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5.6. The consumption of water

The consumption of water

We need water to drink and for many more activities that we humans carry out. But although there is plenty of water, only a small part of fresh water is available, and if it runs out or is spoiled by pollutants, this resource becomes scarce. That is why it is necessary to raise awareness and carry out sustainable water management, avoiding its contamination, overexploitation, and waste. It is about taking measures that guarantee its use but without endangering its availability for future generations.

They can be distinguished by types of water uses:

  • Non-consumptive uses of water. They are those uses in which the water is used but not spent and can be reused for another purpose, such as:
    • The use of water as a source of electrical energy in hydroelectric plants, moving waterwheels, etc.
    • The use of water as a means of communication and transport of people and goods with boats that navigate rivers, lakes and seas.
    • The use of water for sports and leisure, to bathe in swimming pools, rivers, seas, etc., to do scuba diving, surfing, swimming, water polo, canoeing, skiing, etc.
  • Consumptive uses of water. They are those uses in which the water is spent and cannot be used again. For example, the water that is used in agriculturelivestock, industry, ... once it has been used, it cannot be given another use.

Some of the possible uses of water are as follows:

Domestic use of water

Domestic use is the consumption of water that we make to cover our personal needs for drinking, food, personal hygiene, washing machine, dishwasher, house cleaning, watering house plants, etc.

Also included as domestic use is the consumption of water by people in schools, institutes, hospitals, gardens, public fountains, etc.

In Spain, each person consumes an average of 130 liters of water per day, although this average varies according to the cities. Zaragoza, for example, has a consumption of about 96 liters of water per day per inhabitant. Even so, too much water is consumed, since it is estimated that adequate urban consumption is 60 liters per person per day. Of course, in other countries where there is a serious problem of water availability, consumption can be as low as 20 liters per person per day.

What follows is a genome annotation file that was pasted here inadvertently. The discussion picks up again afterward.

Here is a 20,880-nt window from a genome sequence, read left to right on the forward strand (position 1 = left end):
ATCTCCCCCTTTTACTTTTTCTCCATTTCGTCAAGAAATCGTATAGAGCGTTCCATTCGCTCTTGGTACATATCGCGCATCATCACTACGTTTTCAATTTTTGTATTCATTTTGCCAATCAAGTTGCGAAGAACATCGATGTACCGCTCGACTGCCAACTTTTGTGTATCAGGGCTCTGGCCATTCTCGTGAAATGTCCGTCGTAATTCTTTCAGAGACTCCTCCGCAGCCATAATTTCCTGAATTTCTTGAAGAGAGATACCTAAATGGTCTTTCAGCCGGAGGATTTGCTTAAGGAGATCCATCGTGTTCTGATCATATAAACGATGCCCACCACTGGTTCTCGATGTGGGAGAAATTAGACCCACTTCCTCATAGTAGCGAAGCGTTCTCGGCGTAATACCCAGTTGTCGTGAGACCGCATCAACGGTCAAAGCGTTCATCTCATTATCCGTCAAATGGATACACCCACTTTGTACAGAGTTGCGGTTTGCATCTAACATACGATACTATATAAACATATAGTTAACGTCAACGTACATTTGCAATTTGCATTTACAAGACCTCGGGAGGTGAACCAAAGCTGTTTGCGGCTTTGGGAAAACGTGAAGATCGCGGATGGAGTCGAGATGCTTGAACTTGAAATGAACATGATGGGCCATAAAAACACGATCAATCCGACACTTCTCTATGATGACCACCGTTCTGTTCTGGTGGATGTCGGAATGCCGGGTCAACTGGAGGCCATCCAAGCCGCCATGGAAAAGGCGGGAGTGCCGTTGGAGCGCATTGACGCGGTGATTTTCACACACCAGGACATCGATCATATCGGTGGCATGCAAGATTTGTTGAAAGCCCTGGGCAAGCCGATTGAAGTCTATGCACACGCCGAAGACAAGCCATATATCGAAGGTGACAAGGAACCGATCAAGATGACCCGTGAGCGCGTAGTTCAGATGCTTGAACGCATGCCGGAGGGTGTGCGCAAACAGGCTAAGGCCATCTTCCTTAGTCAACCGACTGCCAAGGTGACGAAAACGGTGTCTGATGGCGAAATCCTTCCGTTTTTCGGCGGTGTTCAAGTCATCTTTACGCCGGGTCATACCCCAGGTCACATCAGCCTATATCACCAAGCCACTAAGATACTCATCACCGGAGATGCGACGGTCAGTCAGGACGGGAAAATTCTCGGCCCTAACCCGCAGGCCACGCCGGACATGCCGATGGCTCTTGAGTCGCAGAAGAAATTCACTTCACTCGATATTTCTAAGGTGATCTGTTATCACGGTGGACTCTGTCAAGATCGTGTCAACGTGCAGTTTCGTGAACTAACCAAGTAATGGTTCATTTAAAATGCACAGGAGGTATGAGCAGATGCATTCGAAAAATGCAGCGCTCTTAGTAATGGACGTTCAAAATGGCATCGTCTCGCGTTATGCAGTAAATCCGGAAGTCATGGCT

Use of water for leisure

Water is also used in leisure activities which, although on many occasions it is a non-consumptive use, must also be taken into account. The water is used in swimming pools, water parks, navigation in reservoirs, rivers, seas, etc., the use of snow for winter sports, etc.

The water in family pools or that used to irrigate golf courses in places of water scarcity, for example, consume a considerable amount of water.

Piscina en hotel de Córdoba (España)

Agricultural and livestock use of water

The irrigation system used in traditional agriculture, using canals and ditches that transport water to the crop field and irrigate by flooding, is a method that involves excessive water consumption. The new irrigation systems, drip and sprinkler, are more efficient techniques that avoid wasting water.

In livestock, the water is used as part of the feeding of the animals and for cleaning the facilities.

Industrial and mining use of water

Water also plays a fundamental role in industry and mining.

The paper, chemical, textile, food industries, etc., use water directly for their products. It can also be used as engine coolant.

In mining, water is used for rock and mineral washing, cleaning, etc.

The water resulting from these uses has a degree of contamination that prevents it from being returned directly to nature, which is why it requires a special treatment, much more intense than that of urban wastewater.